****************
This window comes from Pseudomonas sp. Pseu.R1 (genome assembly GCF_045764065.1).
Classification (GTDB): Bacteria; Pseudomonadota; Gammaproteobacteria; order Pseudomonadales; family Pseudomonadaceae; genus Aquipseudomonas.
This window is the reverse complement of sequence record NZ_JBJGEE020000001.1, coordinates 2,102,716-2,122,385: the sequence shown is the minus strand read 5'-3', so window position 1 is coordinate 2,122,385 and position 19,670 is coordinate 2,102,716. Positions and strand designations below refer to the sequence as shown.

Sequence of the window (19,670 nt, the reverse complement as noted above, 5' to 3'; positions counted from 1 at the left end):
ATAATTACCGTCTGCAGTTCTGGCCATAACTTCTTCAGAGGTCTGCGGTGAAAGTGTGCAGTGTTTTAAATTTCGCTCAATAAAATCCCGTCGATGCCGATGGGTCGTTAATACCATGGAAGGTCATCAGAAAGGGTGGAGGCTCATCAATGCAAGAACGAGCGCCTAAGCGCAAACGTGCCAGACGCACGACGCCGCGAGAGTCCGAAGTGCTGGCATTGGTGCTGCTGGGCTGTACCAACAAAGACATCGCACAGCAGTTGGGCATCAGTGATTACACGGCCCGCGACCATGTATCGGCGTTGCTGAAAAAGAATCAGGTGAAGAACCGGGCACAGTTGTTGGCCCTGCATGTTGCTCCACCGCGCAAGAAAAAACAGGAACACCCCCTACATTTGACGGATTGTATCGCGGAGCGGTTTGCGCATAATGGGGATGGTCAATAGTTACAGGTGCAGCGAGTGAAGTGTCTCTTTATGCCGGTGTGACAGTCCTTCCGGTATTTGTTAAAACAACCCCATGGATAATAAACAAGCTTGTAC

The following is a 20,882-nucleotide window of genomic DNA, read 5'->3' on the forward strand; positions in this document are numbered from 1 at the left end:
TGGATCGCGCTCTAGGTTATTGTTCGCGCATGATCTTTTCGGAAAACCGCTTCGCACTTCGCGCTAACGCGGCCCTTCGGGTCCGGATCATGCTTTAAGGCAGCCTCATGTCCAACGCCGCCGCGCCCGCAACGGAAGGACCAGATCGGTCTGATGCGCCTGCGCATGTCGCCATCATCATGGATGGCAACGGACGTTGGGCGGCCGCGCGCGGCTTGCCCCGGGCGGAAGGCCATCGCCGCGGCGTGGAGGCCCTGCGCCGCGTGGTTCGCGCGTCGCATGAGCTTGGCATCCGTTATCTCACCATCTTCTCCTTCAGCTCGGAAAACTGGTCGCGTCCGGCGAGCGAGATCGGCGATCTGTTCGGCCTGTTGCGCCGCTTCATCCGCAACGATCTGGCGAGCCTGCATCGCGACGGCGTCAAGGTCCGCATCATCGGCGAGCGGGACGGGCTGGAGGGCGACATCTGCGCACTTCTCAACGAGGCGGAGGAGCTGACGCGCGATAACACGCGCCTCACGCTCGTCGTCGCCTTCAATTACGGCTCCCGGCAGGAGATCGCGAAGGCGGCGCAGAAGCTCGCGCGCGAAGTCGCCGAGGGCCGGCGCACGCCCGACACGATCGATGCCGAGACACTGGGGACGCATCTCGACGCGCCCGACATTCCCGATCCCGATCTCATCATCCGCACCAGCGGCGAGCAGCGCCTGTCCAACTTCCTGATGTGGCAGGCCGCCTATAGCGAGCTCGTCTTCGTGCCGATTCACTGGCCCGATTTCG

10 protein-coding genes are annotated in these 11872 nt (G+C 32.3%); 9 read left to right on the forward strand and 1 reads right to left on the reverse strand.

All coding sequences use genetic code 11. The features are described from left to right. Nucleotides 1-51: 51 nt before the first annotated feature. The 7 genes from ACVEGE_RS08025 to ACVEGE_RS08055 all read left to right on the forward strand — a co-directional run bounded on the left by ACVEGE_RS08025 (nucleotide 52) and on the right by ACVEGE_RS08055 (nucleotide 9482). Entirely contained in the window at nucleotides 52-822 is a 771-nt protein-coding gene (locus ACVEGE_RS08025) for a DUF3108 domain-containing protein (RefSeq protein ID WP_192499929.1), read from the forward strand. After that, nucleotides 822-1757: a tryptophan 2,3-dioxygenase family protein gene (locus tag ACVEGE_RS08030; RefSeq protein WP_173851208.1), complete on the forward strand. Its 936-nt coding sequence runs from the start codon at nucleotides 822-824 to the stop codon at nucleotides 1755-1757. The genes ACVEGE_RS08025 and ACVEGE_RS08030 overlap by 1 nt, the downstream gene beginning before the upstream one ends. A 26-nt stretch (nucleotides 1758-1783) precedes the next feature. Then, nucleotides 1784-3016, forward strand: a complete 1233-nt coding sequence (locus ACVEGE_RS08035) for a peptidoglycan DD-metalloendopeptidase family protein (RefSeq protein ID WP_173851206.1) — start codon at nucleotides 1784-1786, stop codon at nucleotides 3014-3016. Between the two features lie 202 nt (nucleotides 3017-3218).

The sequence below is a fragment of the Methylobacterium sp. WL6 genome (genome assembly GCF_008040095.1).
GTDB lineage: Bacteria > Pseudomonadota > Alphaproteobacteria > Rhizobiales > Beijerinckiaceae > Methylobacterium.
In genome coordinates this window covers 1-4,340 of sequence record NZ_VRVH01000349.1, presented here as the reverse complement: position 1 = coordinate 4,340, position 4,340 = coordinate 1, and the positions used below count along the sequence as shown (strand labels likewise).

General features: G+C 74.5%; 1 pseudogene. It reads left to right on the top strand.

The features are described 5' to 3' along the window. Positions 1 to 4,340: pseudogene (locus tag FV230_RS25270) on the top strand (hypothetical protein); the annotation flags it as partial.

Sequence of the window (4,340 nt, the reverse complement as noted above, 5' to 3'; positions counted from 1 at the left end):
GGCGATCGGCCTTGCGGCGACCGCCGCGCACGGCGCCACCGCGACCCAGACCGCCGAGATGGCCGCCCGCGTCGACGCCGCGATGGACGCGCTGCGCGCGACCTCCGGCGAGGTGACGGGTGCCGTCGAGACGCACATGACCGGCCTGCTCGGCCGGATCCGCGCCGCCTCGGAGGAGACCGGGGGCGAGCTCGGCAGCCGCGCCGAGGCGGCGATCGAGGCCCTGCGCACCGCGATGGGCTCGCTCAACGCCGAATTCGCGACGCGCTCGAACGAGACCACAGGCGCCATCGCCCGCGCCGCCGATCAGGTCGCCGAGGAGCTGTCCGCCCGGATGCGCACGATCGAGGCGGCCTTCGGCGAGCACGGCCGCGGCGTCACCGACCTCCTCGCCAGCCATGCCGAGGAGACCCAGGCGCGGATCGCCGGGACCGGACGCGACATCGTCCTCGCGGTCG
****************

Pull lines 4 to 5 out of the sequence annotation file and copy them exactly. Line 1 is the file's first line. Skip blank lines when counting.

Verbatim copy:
Sequence of the window (19,670 nt, the reverse complement as noted above, 5' to 3'; positions counted from 1 at the left end):
ATAATTACCGTCTGCAGTTCTGGCCATAACTTCTTCAGAGGTCTGCGGTGAAAGTGTGCAGTGTTTTAAATTTCGCTCAATAAAATCCCGTCGATGCCGATGGGTCGTTAATACCATGGAAGGTCATCAGAAAGGGTGGAGGCTCATCAATGCAAGAACGAGCGCCTAAGCGCAAACGTGCCAGACGCACGACGCCGCGAGAGTCCGAAGTGCTGGCATTGGTGCTGCTGGGCTGTACCAACAAAGACATCGCACAGCAGTTGGGCATCAGTGATTACACGGCCCGCGACCATGTATCGGCGTTGCTGAAAAAGAATCAGGTGAAGAACCGGGCACAGTTGTTGGCCCTGCATGTTGCTCCACCGCGCAAGAAAAAACAGGAACACCCCCTACATTTGACGGATTGTATCGCGGAGCGGTTTGCGCATAATGGGGATGGTCAATAGTTACAGGTGCAGCGAGTGAAGTGTCTCTTTATGCCGGTGTGACAGTCCTTCCGGTATTTGTTAAAACAACCCCATGGATAATAAACAAGCTTGTAC